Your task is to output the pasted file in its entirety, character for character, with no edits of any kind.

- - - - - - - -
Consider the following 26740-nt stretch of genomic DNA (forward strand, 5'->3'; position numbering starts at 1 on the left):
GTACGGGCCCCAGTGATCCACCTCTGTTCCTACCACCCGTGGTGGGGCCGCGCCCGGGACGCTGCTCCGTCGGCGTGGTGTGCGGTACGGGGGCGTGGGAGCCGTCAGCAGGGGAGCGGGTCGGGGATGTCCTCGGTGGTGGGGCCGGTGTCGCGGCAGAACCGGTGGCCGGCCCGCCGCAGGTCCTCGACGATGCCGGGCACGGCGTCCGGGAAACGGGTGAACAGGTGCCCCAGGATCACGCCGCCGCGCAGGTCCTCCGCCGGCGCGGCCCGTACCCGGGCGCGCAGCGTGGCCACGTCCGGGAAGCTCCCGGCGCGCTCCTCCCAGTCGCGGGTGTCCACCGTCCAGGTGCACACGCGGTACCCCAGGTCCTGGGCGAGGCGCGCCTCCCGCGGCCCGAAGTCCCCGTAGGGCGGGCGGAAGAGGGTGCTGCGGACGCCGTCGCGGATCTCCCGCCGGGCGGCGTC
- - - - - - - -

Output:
Consider the following 26740-nt stretch of genomic DNA (forward strand, 5'->3'; position numbering starts at 1 on the left):
GTACGGGCCCCAGTGATCCACCTCTGTTCCTACCACCCGTGGTGGGGCCGCGCCCGGGACGCTGCTCCGTCGGCGTGGTGTGCGGTACGGGGGCGTGGGAGCCGTCAGCAGGGGAGCGGGTCGGGGATGTCCTCGGTGGTGGGGCCGGTGTCGCGGCAGAACCGGTGGCCGGCCCGCCGCAGGTCCTCGACGATGCCGGGCACGGCGTCCGGGAAACGGGTGAACAGGTGCCCCAGGATCACGCCGCCGCGCAGGTCCTCCGCCGGCGCGGCCCGTACCCGGGCGCGCAGCGTGGCCACGTCCGGGAAGCTCCCGGCGCGCTCCTCCCAGTCGCGGGTGTCCACCGTCCAGGTGCACACGCGGTACCCCAGGTCCTGGGCGAGGCGCGCCTCCCGCGGCCCGAAGTCCCCGTAGGGCGGGCGGAAGAGGGTGCTGCGGACGCCGTCGCGGATCTCCCGCCGGGCGGCGTC